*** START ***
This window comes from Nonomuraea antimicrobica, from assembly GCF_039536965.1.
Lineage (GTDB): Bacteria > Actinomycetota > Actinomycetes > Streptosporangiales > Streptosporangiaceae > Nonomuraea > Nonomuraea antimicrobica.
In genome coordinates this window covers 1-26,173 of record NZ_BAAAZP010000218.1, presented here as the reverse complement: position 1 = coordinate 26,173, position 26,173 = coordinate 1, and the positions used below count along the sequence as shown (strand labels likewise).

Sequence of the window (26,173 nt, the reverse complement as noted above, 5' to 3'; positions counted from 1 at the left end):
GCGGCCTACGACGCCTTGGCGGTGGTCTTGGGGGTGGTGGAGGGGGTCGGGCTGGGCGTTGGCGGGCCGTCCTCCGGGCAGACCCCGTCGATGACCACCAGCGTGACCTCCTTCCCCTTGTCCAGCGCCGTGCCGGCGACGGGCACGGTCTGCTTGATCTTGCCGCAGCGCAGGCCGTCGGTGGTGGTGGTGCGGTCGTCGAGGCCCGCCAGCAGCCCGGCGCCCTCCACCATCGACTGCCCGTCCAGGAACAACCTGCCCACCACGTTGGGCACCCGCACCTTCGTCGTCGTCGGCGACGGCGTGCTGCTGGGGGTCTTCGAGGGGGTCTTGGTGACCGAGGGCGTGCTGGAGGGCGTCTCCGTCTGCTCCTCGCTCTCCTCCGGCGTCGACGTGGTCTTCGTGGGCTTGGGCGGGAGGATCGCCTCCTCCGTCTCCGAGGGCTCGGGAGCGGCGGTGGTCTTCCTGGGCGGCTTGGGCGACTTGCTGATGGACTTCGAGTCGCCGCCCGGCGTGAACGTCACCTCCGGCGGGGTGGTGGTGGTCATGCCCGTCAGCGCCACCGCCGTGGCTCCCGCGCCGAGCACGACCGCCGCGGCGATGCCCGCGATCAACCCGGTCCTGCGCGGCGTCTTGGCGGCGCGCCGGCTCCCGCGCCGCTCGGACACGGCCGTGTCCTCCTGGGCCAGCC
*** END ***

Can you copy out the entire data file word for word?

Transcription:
This window comes from Nonomuraea antimicrobica, from assembly GCF_039536965.1.
Lineage (GTDB): Bacteria > Actinomycetota > Actinomycetes > Streptosporangiales > Streptosporangiaceae > Nonomuraea > Nonomuraea antimicrobica.
In genome coordinates this window covers 1-26,173 of record NZ_BAAAZP010000218.1, presented here as the reverse complement: position 1 = coordinate 26,173, position 26,173 = coordinate 1, and the positions used below count along the sequence as shown (strand labels likewise).

Sequence of the window (26,173 nt, the reverse complement as noted above, 5' to 3'; positions counted from 1 at the left end):
GCGGCCTACGACGCCTTGGCGGTGGTCTTGGGGGTGGTGGAGGGGGTCGGGCTGGGCGTTGGCGGGCCGTCCTCCGGGCAGACCCCGTCGATGACCACCAGCGTGACCTCCTTCCCCTTGTCCAGCGCCGTGCCGGCGACGGGCACGGTCTGCTTGATCTTGCCGCAGCGCAGGCCGTCGGTGGTGGTGGTGCGGTCGTCGAGGCCCGCCAGCAGCCCGGCGCCCTCCACCATCGACTGCCCGTCCAGGAACAACCTGCCCACCACGTTGGGCACCCGCACCTTCGTCGTCGTCGGCGACGGCGTGCTGCTGGGGGTCTTCGAGGGGGTCTTGGTGACCGAGGGCGTGCTGGAGGGCGTCTCCGTCTGCTCCTCGCTCTCCTCCGGCGTCGACGTGGTCTTCGTGGGCTTGGGCGGGAGGATCGCCTCCTCCGTCTCCGAGGGCTCGGGAGCGGCGGTGGTCTTCCTGGGCGGCTTGGGCGACTTGCTGATGGACTTCGAGTCGCCGCCCGGCGTGAACGTCACCTCCGGCGGGGTGGTGGTGGTCATGCCCGTCAGCGCCACCGCCGTGGCTCCCGCGCCGAGCACGACCGCCGCGGCGATGCCCGCGATCAACCCGGTCCTGCGCGGCGTCTTGGCGGCGCGCCGGCTCCCGCGCCGCTCGGACACGGCCGTGTCCTCCTGGGCCAGCC